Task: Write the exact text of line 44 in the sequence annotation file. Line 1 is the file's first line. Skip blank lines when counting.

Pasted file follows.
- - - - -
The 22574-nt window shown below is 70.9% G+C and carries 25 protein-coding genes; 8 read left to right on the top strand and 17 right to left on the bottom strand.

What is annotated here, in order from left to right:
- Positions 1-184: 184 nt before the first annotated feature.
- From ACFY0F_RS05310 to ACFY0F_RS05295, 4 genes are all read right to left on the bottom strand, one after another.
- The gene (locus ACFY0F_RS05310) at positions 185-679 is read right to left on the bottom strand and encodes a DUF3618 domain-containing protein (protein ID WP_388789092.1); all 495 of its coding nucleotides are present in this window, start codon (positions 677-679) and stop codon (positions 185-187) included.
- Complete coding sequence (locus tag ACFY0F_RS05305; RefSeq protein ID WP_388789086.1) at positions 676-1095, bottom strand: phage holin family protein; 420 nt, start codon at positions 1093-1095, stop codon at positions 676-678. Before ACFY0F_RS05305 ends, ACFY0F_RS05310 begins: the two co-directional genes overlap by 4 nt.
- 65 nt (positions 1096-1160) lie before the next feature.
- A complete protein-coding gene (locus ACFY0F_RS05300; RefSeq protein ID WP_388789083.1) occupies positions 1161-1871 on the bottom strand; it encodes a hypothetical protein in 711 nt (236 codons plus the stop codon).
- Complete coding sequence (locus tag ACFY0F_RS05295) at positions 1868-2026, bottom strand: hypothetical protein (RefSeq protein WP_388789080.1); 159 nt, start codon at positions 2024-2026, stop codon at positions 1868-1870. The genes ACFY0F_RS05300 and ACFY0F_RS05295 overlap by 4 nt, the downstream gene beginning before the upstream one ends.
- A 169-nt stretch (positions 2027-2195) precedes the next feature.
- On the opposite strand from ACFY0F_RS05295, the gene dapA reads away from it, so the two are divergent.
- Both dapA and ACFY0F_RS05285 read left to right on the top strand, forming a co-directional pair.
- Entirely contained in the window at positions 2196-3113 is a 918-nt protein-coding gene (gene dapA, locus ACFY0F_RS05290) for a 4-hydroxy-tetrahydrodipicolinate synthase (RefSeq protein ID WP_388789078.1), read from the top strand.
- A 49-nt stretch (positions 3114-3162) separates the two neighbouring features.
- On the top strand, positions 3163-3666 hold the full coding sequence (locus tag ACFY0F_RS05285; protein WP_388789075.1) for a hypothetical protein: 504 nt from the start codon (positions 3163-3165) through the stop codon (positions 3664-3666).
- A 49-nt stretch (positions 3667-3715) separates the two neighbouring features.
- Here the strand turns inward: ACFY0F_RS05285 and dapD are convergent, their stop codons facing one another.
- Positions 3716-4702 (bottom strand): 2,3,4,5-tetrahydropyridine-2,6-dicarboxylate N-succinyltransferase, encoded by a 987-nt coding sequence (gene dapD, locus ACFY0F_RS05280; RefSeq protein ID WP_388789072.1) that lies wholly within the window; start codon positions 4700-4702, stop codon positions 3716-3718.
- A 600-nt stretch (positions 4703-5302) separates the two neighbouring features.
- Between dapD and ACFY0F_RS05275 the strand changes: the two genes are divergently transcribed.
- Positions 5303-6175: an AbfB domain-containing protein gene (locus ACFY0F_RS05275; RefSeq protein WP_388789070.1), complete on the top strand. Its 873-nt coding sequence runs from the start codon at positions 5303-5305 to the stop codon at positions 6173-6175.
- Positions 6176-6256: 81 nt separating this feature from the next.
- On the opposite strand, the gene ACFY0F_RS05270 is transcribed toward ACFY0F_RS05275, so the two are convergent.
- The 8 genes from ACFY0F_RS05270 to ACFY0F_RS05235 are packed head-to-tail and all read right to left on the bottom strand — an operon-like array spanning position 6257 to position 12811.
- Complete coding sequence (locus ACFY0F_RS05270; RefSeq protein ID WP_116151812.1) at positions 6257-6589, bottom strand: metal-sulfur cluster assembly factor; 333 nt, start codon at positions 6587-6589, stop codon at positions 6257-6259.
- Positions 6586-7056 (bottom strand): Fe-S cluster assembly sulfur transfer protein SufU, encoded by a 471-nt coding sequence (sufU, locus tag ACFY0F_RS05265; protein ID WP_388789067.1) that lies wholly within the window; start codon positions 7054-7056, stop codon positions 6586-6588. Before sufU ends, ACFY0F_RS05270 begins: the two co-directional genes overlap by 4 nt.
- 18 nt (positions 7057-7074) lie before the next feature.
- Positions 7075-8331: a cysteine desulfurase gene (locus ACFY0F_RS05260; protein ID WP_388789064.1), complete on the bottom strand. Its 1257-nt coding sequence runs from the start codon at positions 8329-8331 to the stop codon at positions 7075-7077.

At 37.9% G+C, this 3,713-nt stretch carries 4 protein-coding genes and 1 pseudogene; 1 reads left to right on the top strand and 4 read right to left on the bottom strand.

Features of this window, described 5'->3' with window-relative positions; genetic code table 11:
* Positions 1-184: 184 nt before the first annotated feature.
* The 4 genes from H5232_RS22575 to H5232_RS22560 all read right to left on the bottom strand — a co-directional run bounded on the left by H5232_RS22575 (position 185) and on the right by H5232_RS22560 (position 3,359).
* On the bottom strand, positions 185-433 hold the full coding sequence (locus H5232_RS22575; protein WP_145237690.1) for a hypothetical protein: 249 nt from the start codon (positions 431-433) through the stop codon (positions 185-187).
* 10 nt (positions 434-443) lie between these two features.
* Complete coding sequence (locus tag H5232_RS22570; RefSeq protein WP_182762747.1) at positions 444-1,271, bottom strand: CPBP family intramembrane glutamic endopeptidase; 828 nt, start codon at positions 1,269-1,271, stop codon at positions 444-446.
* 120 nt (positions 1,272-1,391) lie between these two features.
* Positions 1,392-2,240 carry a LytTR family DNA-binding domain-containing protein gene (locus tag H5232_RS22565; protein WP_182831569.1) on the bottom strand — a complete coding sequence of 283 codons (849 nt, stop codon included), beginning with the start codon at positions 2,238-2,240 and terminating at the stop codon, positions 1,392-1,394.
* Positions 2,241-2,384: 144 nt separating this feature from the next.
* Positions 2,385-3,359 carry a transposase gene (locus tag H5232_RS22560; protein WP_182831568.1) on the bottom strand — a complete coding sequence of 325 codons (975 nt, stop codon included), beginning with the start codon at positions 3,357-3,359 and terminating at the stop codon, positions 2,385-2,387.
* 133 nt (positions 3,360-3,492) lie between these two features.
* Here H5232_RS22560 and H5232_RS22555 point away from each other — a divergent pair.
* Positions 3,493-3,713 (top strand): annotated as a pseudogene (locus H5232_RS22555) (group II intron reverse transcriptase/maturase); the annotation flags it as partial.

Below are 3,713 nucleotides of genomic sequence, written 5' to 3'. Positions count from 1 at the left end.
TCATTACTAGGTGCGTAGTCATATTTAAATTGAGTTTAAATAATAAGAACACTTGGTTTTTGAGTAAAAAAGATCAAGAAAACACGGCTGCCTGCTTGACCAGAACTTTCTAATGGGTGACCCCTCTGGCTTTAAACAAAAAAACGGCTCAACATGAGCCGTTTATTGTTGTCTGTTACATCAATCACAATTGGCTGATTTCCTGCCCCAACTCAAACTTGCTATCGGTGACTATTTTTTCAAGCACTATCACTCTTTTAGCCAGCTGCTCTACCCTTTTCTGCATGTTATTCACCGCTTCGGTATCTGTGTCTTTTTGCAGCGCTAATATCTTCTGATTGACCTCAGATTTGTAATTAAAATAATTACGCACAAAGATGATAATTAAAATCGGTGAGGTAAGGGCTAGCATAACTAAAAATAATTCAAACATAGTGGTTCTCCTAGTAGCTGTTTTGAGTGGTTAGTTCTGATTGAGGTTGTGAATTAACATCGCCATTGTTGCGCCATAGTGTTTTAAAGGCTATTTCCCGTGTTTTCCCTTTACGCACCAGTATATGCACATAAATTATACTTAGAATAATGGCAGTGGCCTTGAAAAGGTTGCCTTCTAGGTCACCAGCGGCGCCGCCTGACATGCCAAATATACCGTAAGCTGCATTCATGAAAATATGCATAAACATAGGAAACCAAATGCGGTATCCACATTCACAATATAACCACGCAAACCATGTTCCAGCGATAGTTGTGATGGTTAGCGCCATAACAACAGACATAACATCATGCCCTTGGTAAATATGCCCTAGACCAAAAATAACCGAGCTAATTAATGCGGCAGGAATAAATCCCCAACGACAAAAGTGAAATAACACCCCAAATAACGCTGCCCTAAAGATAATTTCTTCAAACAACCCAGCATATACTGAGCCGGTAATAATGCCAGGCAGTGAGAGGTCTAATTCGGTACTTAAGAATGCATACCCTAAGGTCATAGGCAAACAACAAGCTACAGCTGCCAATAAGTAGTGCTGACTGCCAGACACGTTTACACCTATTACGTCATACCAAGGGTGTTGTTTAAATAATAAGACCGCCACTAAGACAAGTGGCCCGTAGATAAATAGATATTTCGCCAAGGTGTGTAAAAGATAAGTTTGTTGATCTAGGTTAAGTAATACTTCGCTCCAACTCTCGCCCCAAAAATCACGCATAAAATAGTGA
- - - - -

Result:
TCATTACTAGGTGCGTAGTCATATTTAAATTGAGTTTAAATAATAAGAACACTTGGTTTTTGAGTAAAAAAGATCAAGAAAACACGGCTGCCTGCTTGACCAGAACTTTCTAATGGGTGACCCCTCTGGCTTTAAACAAAAAAACGGCTCAACATGAGCCGTTTATTGTTGTCTGTTACATCAATCACAATTGGCTGATTTCCTGCCCCAACTCAAACTTGCTATCGGTGACTATTTTTTCAAGCACTATCACTCTTTTAGCCAGCTGCTCTACCCTTTTCTGCATGTTATTCACCGCTTCGGTATCTGTGTCTTTTTGCAGCGCTAATATCTTCTGATTGACCTCAGATTTGTAATTAAAATAATTACGCACAAAGATGATAATTAAAATCGGTGAGGTAAGGGCTAGCATAACTAAAAATAATTCAAACATAGTGGTTCTCCTAGTAGCTGTTTTGAGTGGTTAGTTCTGATTGAGGTTGTGAATTAACATCGCCATTGTTGCGCCATAGTGTTTTAAAGGCTATTTCCCGTGTTTTCCCTTTACGCACCAGTATATGCACATAAATTATACTTAGAATAATGGCAGTGGCCTTGAAAAGGTTGCCTTCTAGGTCACCAGCGGCGCCGCCTGACATGCCAAATATACCGTAAGCTGCATTCATGAAAATATGCATAAACATAGGAAACCAAATGCGGTATCCACATTCACAATATAACCACGCAAACCATGTTCCAGCGATAGTTGTGATGGTTAGCGCCATAACAACAGACATAACATCATGCCCTTGGTAAATATGCCCTAGACCAAAAATAACCGAGCTAATTAATGCGGCAGGAATAAATCCCCAACGACAAAAGTGAAATAACACCCCAAATAACGCTGCCCTAAAGATAATTTCTTCAAACAACCCAGCATATACTGAGCCGGTAATAATGCCAGGCAGTGAGAGGTCTAATTCGGTACTTAAGAATGCATACCCTAAGGTCATAGGCAAACAACAAGCTACAGCTGCCAATAAGTAGTGCTGACTGCCAGACACGTTTACACCTATTACGTCATACCAAGGGTGTTGTTTAAATAATAAGACCGCCACTAAGACAAGTGGCCCGTAGATAAATAGATATTTCGCCAAGGTGTGTAAAAGATAAGTTTGTTGATCTAGGTTAAGTAATACTTCGCTCCAACTCTCGCCCCAAAAATCACGCATAAAATAGTGA